Effective screening tools aren’t enough. Color deploys empathetic, knowledgeable care navigators to ensure that nobody gets left behind on the care journey. Many folks struggling to control their blood pressure or cholesterol need ongoing management plans that include clinical interventions, lifestyle support, and help to overcome barriers to care. 

We are also keenly aware of the influence of genetics on heart disease risk. We built our clinical-grade genetic tests with the same human-centered design philosophy as Essential Care–we want screening to be quick and easy. We also believe in the power of simplified communication of results so that the people we serve understand their genetic risk for heart conditions. Too often, the medical community relays genetic information as if everyone has a Ph.D. in genomics. Color is committed to equipping people of all backgrounds with the information they need about their bodies. Only with that complete information can someone make informed health care decisions. 

Heart health isn’t just a function of our physical experience. There is growing research supporting what even Aristotle seemed to know — that our minds and bodies are inextricably linked and that the health of one affects the other. The relationship between our mental and heart health is a feedback loop. Those who suffer from depression, anxiety, and other conditions are more likely to suffer from heart conditions. They are also less likely to follow a treatment or prevention regimen following a heart-related episode. Heart conditions are also a cause of poor mental health. Patients who survive a heart attack are more likely to experience isolation, depression, and an increased risk of suicide.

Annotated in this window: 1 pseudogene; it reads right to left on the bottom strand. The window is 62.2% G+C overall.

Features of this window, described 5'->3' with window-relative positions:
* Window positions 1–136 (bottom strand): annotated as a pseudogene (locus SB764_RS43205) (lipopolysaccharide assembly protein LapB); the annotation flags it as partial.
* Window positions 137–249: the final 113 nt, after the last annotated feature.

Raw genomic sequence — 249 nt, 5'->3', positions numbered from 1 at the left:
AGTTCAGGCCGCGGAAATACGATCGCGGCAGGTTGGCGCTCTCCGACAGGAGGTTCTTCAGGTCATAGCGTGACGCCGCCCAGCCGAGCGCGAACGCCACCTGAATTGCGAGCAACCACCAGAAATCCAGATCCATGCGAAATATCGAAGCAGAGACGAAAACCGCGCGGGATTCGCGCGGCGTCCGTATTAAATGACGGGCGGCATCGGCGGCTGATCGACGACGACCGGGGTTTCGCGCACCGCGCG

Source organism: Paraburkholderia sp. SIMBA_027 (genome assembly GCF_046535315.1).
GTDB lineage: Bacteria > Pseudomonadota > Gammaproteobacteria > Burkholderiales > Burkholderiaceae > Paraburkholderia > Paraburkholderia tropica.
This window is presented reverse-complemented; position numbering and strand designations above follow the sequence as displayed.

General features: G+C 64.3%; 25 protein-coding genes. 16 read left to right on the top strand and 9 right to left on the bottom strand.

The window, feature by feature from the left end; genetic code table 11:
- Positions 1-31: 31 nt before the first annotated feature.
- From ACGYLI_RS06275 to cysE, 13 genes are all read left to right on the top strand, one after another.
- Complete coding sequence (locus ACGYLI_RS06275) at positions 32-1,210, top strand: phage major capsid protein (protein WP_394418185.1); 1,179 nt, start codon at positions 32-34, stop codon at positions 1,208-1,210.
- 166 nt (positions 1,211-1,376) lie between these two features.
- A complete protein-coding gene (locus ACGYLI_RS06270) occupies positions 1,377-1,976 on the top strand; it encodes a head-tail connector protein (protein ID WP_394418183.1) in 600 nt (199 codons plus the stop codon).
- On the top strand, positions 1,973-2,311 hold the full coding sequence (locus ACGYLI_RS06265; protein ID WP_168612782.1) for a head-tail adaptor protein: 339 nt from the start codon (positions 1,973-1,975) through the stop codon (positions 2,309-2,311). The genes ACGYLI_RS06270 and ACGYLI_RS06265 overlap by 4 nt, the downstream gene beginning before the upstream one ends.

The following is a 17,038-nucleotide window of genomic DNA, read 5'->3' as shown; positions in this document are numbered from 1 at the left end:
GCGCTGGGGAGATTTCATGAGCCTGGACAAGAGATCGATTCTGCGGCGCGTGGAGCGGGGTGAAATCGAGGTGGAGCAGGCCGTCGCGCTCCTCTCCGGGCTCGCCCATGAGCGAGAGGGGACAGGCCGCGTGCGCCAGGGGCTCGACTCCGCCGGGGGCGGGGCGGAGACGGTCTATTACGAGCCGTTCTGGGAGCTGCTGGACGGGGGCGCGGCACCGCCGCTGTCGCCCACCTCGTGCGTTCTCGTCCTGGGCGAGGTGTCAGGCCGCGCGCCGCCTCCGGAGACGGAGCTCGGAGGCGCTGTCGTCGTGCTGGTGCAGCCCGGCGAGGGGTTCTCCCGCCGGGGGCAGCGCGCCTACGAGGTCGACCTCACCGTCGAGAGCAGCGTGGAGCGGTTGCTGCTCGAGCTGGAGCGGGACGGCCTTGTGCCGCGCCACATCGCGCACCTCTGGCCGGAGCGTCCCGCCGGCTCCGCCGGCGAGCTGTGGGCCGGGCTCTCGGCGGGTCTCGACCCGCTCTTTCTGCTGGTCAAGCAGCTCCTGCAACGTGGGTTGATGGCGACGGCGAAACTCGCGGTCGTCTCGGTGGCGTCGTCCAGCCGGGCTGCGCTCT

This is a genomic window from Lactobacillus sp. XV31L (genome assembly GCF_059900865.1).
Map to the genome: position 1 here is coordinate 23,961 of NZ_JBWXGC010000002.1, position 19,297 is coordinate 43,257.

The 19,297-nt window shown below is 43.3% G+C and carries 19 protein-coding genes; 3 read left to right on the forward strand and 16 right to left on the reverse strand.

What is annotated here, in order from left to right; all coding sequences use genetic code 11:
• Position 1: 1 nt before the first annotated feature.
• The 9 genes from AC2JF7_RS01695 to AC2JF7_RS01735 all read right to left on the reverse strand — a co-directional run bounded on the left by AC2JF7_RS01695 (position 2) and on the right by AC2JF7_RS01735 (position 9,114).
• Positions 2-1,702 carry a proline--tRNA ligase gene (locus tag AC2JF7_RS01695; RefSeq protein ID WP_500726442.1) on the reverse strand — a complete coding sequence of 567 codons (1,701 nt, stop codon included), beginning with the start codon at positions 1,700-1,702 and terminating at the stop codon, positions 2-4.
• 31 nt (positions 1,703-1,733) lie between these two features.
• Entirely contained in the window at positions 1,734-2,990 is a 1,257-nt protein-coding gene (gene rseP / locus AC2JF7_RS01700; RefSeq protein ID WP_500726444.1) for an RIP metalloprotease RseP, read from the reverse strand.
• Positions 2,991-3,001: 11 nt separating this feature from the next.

Last year, we announced our entry into the field of Behavioral Health and the acquisition of Mood Lifters, a program designed to leverage the power of peer support to tackle the world’s biggest behavioral health challenges. We’re optimistic about the positive impact our Behavioral Health solutions will have this year and excited to watch workplaces, communities, and schools transform. Together with Essential Care and our Genomics work, these programs unite to provide employers with a comprehensive set of tools to keep their workforce healthy. 

Celebrating American Heart Month

The best way we can celebrate Heart Health Month is to take action to protect those we care for–our employees, our teammates, our families, and ourselves. The heart is responsible for our bodies and minds working at total capacity. So let’s take responsibility, together, for the hearts in our lives. 

Get connected with a Color Solution Designer to help you find the best program for the individuals you support.